Anyhow, descriptions of Chitrakoot, Dandakaranya Forests fairly matches with the Vindhya, Satpura Ranges. Is Nasik really the Panchwati?  Ramji travelled on foot from here to Lankapuri that's nearly 2000 kms by land. It would have taken more than 100 days. 

  Sans some Scientific research, we can keep on speculating on this for years without any conclusions. Thanks.


A.S. Mar 15 

It is well recognised that Sri Aadi Sankara at a very young age travelled on foot from Kerala to the Himalayas and places like Vaaranasi.

I think they were hardy people. I expect, Prabhu Sri Rama, as an Avataaram of Maha Vushnu might have done that.

I would suggest, if you have not already visited Nilesh Oak's blogs / may be YouTube Channel too, you may like to see them where he has presented scientific explanations. 

My view: Archelogical finds need not be only the proofs.

Of course in this matter, whether one agrees with the proposition or not may not be a "head going issue"😊



This kind of "Topic" reminds one happening { true or not ;- no idea, but the  messaging is the moot point } , it seems, Gautam Budhha too had to face once { written almost 2/3  years ago in the main group}, when :-

Two Quarrelling Persons came to Buddha to ascertain whether God does exist  or not ?

The First person asked ,

 "God Exists, isn't it"?

Budhha replied in the affirmative.

When second person came and asked:" 

There is nothing called God, isn't it"?

Again Buddha replied in the affirmative.

When both of them went out , - one third person asked  Buddha , - the reason of saying yes to both of them.

It seems, Buddha told :-The highest attribute goes to the "Faith " system , - presence of which only makes many things to "Exist" , and absence of which makes things the other way ,- and thus subject of "God" is not a matter of any "Argument " { Not even Maths or Science too- My Addition}.

Similar might be the case 

and treatment with all kinds of Mythological Proceedings too, 

Which is:-

" Maano to Ganga Maiya,

Na maano to Behta Paani" .

Btw, It seems, Buddhism truly does not believe in God, but in "Reincarnations"  They  Do Agree !!!


ABG  Mar 15 

We had a temple called Rameshwar near our home town Jamkhandi in Karnataka and the local people believed that Prabhu Ramchandra worshipped Prabhu Shiva at that place. There may be several such legends spread throughout India. Those about Ramtek and Panchavati in Maharashtra and Hampi in Karnataka are very strong, but some other researchers have not accepted them.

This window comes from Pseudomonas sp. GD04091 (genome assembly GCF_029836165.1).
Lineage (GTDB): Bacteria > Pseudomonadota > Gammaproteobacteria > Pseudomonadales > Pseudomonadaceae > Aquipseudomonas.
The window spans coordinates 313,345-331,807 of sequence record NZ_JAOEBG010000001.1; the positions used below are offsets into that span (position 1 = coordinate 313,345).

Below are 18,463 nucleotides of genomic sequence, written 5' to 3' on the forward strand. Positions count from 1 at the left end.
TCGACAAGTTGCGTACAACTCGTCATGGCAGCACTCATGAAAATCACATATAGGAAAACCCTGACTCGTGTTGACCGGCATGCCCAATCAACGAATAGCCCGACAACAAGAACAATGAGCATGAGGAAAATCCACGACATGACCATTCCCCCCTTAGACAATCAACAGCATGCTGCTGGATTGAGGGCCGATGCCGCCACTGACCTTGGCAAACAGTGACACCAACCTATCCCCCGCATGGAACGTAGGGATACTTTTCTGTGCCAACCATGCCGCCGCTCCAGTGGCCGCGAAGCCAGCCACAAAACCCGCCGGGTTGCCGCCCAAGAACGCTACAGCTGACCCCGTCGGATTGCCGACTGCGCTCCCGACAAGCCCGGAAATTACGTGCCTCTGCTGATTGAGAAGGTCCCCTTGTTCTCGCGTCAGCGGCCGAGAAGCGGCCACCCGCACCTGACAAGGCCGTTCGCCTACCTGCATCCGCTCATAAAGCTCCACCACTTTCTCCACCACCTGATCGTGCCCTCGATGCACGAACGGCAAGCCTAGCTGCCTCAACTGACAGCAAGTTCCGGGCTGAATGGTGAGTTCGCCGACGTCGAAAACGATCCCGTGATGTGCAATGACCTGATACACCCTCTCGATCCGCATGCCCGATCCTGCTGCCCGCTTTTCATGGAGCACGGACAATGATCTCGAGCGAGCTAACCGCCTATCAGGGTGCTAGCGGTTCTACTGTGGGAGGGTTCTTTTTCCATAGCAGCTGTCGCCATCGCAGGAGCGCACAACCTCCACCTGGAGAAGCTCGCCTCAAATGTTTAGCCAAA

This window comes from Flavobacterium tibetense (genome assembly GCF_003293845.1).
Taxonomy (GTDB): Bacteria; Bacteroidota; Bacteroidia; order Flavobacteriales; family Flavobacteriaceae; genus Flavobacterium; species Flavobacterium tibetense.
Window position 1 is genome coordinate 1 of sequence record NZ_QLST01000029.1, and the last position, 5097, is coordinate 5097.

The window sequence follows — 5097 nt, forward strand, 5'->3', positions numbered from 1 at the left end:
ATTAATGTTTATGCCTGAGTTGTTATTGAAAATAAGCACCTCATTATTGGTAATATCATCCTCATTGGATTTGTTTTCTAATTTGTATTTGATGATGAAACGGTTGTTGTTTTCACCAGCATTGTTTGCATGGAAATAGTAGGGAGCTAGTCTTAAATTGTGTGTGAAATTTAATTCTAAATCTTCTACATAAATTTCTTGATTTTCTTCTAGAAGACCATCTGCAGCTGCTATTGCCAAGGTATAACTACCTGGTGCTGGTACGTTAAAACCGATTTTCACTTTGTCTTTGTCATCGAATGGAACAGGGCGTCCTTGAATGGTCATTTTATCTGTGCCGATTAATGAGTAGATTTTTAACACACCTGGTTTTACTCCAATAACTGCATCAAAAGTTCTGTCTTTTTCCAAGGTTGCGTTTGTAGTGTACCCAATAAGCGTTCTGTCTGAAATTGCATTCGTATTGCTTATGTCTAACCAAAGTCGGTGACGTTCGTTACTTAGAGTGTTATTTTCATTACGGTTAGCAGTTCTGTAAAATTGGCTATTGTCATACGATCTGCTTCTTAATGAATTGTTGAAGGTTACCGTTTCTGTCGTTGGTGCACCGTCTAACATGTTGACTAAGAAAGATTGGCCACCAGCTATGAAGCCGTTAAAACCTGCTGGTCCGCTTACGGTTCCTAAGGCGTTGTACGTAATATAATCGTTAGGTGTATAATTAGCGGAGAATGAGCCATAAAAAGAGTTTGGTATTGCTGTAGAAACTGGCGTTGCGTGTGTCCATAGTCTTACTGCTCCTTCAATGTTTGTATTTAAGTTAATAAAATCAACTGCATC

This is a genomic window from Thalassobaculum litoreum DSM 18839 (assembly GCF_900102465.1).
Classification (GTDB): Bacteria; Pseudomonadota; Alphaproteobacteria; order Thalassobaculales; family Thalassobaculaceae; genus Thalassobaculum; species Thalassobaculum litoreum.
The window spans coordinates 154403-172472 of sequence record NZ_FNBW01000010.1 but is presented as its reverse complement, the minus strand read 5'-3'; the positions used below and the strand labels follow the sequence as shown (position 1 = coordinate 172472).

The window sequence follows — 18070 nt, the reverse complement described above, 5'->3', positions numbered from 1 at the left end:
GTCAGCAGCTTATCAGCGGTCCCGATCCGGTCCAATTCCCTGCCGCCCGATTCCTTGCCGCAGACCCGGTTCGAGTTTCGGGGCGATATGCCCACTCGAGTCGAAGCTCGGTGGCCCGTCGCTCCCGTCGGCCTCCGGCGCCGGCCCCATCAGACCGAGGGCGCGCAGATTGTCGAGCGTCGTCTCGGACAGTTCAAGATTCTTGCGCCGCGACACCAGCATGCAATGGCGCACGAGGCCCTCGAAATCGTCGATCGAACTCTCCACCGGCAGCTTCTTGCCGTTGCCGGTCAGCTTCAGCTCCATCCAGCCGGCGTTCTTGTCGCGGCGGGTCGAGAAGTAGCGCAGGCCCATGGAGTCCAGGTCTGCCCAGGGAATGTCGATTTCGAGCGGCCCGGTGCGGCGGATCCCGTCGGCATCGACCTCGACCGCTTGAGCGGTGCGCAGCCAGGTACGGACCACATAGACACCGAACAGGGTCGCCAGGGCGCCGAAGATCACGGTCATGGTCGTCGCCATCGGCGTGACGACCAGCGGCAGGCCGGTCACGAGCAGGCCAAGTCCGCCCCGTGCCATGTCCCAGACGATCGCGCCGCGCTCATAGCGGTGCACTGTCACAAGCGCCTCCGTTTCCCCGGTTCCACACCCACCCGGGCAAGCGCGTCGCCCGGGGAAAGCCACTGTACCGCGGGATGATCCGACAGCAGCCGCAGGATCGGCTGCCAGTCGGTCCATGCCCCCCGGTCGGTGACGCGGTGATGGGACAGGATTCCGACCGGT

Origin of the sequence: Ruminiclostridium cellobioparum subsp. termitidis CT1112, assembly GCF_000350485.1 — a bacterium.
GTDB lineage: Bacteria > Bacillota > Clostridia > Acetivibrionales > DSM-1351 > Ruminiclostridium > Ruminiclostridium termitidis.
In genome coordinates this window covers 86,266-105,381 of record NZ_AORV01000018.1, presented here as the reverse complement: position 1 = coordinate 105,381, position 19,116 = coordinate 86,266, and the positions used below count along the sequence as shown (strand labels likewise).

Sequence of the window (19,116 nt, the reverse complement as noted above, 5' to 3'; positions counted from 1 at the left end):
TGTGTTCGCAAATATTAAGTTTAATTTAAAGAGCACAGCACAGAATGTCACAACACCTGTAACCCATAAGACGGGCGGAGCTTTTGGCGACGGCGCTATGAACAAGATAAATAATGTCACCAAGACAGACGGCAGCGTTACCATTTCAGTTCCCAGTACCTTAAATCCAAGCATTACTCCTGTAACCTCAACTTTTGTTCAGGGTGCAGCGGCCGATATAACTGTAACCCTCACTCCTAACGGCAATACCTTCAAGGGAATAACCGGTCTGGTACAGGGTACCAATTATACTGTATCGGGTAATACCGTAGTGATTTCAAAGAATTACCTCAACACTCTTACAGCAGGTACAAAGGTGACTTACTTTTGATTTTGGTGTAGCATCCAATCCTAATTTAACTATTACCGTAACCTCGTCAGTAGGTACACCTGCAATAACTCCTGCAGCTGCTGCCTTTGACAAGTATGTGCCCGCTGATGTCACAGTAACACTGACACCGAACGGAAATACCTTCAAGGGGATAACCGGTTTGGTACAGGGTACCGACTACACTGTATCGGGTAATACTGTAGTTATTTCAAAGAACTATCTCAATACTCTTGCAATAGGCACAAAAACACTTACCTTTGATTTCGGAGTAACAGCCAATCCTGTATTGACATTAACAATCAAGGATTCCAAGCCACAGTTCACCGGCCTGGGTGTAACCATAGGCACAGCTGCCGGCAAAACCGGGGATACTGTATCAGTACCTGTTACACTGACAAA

I recently  got a video strongly refuting the traditional story, that Shrirama abandoned Seeta  after hearing a washerman (Dhobi) spreading some doubt about her chastity. Then Seeta went to Rishi Valmiki's Ashram, lived there and gave birth to twin sons. When the sons were about 10-12 years old they went to the court of King Shriram and sang whole Ramayan. As per information of that video maker, Shriram and Seeta stayed together and ruled over the world for thousands of years.


R.Y.A.   Mar 15 

An interesting topic has opened up, just after my 15 days tour of Sri Lanka. I returned on 11th March.

In the Ramayana Ravana is not totally a black character. He is a brahmin, great victorious king, a learned person and a devotee of Shiva who constructed and played Ravana vina, he is attributed as composer of Shiv Tandav Stotram, he ruled over a very prosperous kingdom, which is called A Goldan Lanka. By all accounts he must have been a very popular king and the praja would have been extremely proud of him. Though for us Indians he is the villain of Ramayana.  

I was surprised to find the Sinhala population has no recollection of such a powerful king. Not that they don't trace their ancient history. They trace their history from the 4th BC and earlier of the stone age. They acknowledge the Sangam period. And later their interactions with Chola. Of Course they have reverence to Mahendra and Singhika (spelt in many ways) son and daughter of Emperor Ashok for bringing Buddhism to Lanka. But no recollection of Ravana.  How can this be explained? 

Yes there is a Ramayana tour, for the one who deeply believes in Ramayana. But all the places are of recent origin to boost tourism. The Lankans have nothing to do with it.


ABG  Mar 15 at 6:46 PM

It is amazing to know that people (tourism operators), who have nothing to do with Shriram or Ravana, conduct a Ramayana tour only for promoting tourism and earn some foreign exchange. We also have a slightly different parallel in Bodhgaya. It is said to be thronged with tourists from Japan and other East Asian countries, while local population may have very few believers in Buddhism, but they do relate to Gautam Buddha.


A.M.  Mar 15 at 6:46 PM

Very interesting RYA . 

  Hinduism is much older than Budhism that is only 4-5th century BCE. If they have kept their history so far back, they must know what religion was followed before that. It must be Hinduism being so close in culture to us as well. How can they be not aware of Rama-Ravana when people even as far away as Indonesian were. Thanks 



Dear AM, Your doubt is valid. It is really surprising Sri Lankan don't relate to Hinduism as their pre-Buddhism religion or way of life. They relate to paganism, the elements of nature assuming the status of deities, the way it is in the Vedic period. One such deity which has continued his existence is Suman Saman. You find his statue in Dambulla cave temple as protector of Buddha. He appears in other places as well. He appears at the base of Sripada  or Adam's peak. It is considered holy by Hindus, Buddhist, and all the three Abrahamic religions. At the base devotees worship Suman Saman for protection and success of the climb.